The self-immolation of an eighteen year old Buddhist nun on Saturday was the 22nd known instance of the act over the past year in the Chinese-governed Tibet autonomous region. Last week, Beijing’s pledged to ‘resolutely crack down’ on any ethnic Tibetan protesters while the Chinese Tibetan government issued a statement warning that any local official failing to perform their duty of maintaining order ‘will be fired on the spot and subject to disciplinary penalties.’
Despite the fact that China’s hold over Tibet is officially recognized by all major countries in the world, Beijing remains paranoid that external forces are seeking to split the western regions of Tibet and Xinjiang—which together comprise one third of modern China by landmass—from the rest of the country. But problems in Tibet will not be resolved by condemning all those concerned with possible human rights abuses as ‘splittists’, as Beijing does routinely. Neither will throwing money at a region appease an indigenous people and culture who believe they are being suppressed. Instead, accepting the historical reality that China is a conquering power could well lead to better policies towards Tibetans, and improve Beijing’s standing in the autonomous region.
Beijing’s sense of domestic vulnerability is genuine. Figures last year indicated that Beijing allocated US$105 billion to fund the People’s Armed Police (PAP), more than the official budget for the People’s Liberation Army. Military armed and trained, and answerable solely to the Chinese Communist Party (CCP), a disproportionate and growing share of PAP resources is deployed in and around Tibet and Xinjiang.
According to official sources, Beijing also spent over US$50 billion on over 400 major development projects in Tibet alone over several decades. The government complains that such largesse is rewarded with dissent, ignoring the fact that ethnic Han Chinese encouraged en masse to move into these areas have become the major beneficiaries of development in these areas. Even though the living standards of ethnic Tibetans have undoubtedly been raised, discrimination in favour of Han Chinese is still widespread. Besides, few ethnic Tibetans can forget the reported destruction of an estimated six thousand Buddhist temples and shrines in Tibet since the late 1950s. Indeed, forcibly ‘regulating’ traditional Tibetan culture and religion under the watchful and suspicious auspices of state-sanctioned agencies is not likely to endure today’s Tibetans to the realities of Beijing-centered rule.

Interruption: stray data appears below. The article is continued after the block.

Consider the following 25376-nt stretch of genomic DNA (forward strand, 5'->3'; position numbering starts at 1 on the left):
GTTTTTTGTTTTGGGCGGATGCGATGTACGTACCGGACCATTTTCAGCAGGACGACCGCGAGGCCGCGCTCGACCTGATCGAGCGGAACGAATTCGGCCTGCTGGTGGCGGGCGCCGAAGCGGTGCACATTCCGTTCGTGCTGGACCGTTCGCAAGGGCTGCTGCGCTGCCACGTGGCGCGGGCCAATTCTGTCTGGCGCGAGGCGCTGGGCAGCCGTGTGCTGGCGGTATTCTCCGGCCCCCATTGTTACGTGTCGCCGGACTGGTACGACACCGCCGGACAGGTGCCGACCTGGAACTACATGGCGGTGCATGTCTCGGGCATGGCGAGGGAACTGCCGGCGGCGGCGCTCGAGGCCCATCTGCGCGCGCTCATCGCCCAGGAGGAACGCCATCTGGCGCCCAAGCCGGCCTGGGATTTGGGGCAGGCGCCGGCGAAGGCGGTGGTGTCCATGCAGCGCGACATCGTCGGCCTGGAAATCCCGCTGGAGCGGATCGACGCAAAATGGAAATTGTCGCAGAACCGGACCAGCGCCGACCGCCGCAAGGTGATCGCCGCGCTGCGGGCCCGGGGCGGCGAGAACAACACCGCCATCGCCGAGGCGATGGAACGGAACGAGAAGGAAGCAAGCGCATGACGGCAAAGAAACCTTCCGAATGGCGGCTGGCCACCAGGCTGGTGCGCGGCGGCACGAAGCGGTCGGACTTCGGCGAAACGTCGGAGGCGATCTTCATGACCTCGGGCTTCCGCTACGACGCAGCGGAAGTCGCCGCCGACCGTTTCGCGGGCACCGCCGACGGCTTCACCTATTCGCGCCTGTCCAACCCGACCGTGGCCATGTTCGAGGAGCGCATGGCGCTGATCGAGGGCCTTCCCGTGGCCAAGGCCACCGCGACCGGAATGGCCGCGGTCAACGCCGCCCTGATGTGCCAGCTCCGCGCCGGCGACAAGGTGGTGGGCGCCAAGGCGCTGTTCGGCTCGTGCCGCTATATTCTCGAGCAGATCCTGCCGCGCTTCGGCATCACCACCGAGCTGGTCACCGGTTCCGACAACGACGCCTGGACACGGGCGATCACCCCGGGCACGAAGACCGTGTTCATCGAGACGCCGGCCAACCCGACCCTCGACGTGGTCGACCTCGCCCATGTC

China’s paranoia over any sign of unrest in Tibet also betrays its own forced confidence that the Chinese Communist Party’s (CCP) official version of history can sustainably hold.
CCP history insists that modern day China, with its 33 provinces, municipalities and autonomous regions (34 if one includes Taiwan) is China’s natural historical condition and has been as it is now for thousands of years. Yet, this version conveniently overlook the fact that the preferred geography of the People’s Republic of China was decided only after Mao Zedong’s communists came to power in 1949.
The new political arrangement had a number of historical precedents to choose from. Perhaps predictably, Mao chose the grander option, preferring to recreate the perceived glory of a greater China which the Qing Dynasty ruled over before it fell in 1911. In doing so, the newly created PRC laid claim to lands inhabited by Monguls, Central Asians and Tibetans. The 1950 invasion of Tibet was the first salvo in regenerating ‘Greater China’ that the Qing Dynasty bloodily cobbled together in the 18th and 19th centuries. Once incorporated, the reality that Tibet fell back into autonomy from 1911-1950 was conveniently ignored in official histories.
Conquering and re-conquering territories and incorporating these into the official maps of those who triumph is hardly unique to China. All powerful countries frequently use and misuse history to generate myths, entrench their rule over these conquered lands, and enhance their legitimacy over acquired territories to contemporary generations.
But China’s is emerging at a time when its every action is heavily scrutinized by a wary world, and brutally suppressing minorities within one’s country is no longer accepted as evidence of a responsible great power. Unlike past centuries, the covenant between sovereigns and citizens now place obligations on both to play their part in maintaining a just order.
For China, its modern habit for tolerance for different cultures and practices within its territories is still immature in an authoritarian system still tending to see domestic and external conspiracies against its rise in the shadows. Moreover, denying the historical truth that China is a conquering power leads Beijing to the counter-productive delusion that it has no need to arrive at a mutually acceptable and respectable concord with the Tibetan people under its rule. Revisiting official histories might help inform frustrated officials in Beijing why many of the indigenous people of Tibet feel little pride in the modern rise and achievements of the People’s Republic of China.
Putting more military and economic resources into imposing order will not do the trick in Tibet. But revisiting false histories in order to better understand the discontent of a conquered people and suppressed culture is the better way ahead for Chinese rule in Tibet, and in its attempts to convince the region and the world that its rise should not be feared.